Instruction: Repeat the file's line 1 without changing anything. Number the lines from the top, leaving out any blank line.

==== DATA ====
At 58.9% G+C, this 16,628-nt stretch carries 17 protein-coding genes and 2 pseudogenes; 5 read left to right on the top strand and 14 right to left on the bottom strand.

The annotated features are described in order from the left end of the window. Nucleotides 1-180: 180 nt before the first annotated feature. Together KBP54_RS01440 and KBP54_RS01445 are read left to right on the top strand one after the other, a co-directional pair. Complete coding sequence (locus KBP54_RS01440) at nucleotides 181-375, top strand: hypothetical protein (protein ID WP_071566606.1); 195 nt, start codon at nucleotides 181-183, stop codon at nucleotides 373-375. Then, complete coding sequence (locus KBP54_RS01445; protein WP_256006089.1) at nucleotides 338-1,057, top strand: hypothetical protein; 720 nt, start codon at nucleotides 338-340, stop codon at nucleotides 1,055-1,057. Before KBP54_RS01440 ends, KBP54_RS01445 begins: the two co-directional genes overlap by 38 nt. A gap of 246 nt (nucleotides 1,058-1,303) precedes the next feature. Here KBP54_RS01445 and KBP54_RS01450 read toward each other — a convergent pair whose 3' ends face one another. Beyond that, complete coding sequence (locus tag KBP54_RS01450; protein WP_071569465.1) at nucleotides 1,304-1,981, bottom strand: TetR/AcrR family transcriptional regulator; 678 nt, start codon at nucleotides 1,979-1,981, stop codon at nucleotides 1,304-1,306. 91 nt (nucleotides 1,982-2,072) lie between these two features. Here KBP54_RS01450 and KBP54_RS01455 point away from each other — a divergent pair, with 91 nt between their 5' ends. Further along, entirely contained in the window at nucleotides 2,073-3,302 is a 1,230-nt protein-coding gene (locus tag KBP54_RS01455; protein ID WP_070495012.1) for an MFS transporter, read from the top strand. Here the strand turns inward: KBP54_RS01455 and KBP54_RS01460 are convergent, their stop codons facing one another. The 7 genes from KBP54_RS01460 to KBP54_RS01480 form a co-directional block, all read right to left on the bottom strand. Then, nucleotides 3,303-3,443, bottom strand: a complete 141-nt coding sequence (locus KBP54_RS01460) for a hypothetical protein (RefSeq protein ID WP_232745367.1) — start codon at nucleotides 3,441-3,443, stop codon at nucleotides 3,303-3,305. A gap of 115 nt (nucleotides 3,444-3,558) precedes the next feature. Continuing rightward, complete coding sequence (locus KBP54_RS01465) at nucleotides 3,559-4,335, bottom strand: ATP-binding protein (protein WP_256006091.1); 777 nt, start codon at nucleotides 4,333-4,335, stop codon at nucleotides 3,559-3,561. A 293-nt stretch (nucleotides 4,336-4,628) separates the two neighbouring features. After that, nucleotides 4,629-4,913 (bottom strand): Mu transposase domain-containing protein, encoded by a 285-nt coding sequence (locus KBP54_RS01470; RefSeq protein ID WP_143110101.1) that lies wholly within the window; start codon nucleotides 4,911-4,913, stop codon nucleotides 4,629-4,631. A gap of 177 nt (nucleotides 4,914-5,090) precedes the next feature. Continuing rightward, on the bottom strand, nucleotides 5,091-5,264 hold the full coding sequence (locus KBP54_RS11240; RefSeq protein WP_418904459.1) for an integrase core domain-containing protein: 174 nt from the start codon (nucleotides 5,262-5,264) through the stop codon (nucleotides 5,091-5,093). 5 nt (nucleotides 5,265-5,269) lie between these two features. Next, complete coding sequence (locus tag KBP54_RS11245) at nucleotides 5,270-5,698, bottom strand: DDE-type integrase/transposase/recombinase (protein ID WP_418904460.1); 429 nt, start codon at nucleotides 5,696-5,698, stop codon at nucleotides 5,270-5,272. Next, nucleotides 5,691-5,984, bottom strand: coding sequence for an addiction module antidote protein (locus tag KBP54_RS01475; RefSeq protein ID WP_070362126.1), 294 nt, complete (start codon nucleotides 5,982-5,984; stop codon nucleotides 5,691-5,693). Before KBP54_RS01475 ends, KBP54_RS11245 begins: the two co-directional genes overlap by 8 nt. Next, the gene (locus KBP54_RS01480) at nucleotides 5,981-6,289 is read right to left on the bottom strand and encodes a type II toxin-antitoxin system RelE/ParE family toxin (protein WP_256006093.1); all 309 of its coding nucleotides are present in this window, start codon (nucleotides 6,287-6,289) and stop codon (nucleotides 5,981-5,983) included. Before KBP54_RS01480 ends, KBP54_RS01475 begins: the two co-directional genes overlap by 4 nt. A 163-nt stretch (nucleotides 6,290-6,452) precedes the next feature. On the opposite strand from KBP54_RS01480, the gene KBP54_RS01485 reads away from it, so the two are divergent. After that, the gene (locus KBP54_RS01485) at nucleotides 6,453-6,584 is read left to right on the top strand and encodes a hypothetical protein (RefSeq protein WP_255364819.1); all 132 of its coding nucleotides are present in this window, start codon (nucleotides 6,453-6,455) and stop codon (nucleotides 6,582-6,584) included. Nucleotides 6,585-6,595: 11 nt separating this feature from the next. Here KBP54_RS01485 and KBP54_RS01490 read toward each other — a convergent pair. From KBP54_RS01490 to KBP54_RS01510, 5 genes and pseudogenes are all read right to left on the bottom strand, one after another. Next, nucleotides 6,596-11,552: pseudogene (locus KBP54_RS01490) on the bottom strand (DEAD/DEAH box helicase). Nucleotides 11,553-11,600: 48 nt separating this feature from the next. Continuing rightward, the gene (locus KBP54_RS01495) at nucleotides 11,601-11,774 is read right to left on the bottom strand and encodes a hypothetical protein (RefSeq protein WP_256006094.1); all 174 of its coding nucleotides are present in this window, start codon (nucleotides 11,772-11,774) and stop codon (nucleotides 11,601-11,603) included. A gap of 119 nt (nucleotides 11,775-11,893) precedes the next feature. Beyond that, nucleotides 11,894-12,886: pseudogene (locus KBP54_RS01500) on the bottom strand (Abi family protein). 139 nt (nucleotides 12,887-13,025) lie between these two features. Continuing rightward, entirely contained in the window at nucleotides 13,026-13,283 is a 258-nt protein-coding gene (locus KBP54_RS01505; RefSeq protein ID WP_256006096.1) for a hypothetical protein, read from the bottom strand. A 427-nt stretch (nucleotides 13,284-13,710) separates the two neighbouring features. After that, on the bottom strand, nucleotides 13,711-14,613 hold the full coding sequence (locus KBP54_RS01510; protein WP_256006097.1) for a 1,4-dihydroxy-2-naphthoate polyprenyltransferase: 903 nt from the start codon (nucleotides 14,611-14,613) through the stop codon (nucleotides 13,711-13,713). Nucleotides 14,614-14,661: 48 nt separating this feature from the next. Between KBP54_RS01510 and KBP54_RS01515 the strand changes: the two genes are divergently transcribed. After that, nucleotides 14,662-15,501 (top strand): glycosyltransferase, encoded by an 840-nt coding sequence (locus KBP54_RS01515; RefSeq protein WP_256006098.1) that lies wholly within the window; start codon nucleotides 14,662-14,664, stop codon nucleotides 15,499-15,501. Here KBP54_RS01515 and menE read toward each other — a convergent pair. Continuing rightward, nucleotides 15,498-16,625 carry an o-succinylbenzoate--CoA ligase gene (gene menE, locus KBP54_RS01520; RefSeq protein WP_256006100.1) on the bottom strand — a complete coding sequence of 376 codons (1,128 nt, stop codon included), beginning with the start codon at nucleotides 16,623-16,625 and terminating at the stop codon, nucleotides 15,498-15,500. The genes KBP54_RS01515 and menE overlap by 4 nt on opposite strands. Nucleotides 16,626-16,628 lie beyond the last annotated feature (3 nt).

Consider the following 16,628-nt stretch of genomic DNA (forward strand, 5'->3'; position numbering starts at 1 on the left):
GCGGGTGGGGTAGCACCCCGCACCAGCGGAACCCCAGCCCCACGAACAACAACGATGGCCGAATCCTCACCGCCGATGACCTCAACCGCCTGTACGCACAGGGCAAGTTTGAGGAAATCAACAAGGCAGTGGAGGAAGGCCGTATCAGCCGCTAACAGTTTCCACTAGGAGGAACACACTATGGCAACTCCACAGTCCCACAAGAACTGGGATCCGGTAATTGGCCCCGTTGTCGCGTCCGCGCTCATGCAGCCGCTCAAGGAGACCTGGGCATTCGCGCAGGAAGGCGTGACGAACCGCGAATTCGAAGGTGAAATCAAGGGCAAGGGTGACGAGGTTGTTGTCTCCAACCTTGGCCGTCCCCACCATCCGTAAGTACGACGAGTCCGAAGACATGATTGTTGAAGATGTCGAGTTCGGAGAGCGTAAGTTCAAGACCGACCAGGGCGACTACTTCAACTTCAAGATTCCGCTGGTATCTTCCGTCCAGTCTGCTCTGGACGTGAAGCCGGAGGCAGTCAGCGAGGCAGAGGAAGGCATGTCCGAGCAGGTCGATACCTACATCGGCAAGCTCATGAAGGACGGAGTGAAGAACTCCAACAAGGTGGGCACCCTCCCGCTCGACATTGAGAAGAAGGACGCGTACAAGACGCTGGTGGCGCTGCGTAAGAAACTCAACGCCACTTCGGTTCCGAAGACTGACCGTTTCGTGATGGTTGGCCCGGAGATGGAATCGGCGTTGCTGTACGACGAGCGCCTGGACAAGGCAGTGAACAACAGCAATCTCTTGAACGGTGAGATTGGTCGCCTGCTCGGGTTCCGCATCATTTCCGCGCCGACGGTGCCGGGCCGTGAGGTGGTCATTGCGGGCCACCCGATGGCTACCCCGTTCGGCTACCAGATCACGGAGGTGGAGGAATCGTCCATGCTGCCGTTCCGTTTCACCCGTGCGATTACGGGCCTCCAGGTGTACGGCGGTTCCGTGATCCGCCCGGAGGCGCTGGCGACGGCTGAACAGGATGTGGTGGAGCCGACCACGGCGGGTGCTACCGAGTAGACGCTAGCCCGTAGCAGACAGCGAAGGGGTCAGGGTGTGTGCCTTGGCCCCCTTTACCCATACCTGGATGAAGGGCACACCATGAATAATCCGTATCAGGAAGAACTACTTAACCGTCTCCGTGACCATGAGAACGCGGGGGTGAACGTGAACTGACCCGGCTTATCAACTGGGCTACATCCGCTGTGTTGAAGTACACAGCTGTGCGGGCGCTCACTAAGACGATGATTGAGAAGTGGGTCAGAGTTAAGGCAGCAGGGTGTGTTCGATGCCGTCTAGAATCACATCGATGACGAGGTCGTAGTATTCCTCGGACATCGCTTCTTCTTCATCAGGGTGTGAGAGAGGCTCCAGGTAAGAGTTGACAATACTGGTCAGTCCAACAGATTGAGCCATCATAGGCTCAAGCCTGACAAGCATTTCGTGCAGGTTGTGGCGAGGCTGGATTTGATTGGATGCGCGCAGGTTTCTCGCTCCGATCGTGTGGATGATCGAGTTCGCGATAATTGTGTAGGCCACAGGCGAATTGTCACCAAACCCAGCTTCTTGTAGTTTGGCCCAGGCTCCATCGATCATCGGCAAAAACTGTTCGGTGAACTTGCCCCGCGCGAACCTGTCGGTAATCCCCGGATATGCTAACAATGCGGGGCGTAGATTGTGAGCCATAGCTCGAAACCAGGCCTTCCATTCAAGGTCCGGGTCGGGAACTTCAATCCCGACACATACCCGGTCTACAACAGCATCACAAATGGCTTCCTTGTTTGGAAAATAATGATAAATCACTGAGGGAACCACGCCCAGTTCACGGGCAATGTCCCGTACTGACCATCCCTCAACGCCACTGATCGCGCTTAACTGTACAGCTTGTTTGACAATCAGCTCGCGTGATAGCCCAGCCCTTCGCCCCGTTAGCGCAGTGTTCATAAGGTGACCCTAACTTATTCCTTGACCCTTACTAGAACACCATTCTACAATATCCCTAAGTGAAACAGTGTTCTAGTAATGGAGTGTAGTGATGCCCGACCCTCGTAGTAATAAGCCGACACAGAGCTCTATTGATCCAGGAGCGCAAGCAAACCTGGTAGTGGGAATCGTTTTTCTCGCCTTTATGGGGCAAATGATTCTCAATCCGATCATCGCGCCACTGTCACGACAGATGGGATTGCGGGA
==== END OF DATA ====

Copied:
At 58.9% G+C, this 16,628-nt stretch carries 17 protein-coding genes and 2 pseudogenes; 5 read left to right on the top strand and 14 right to left on the bottom strand.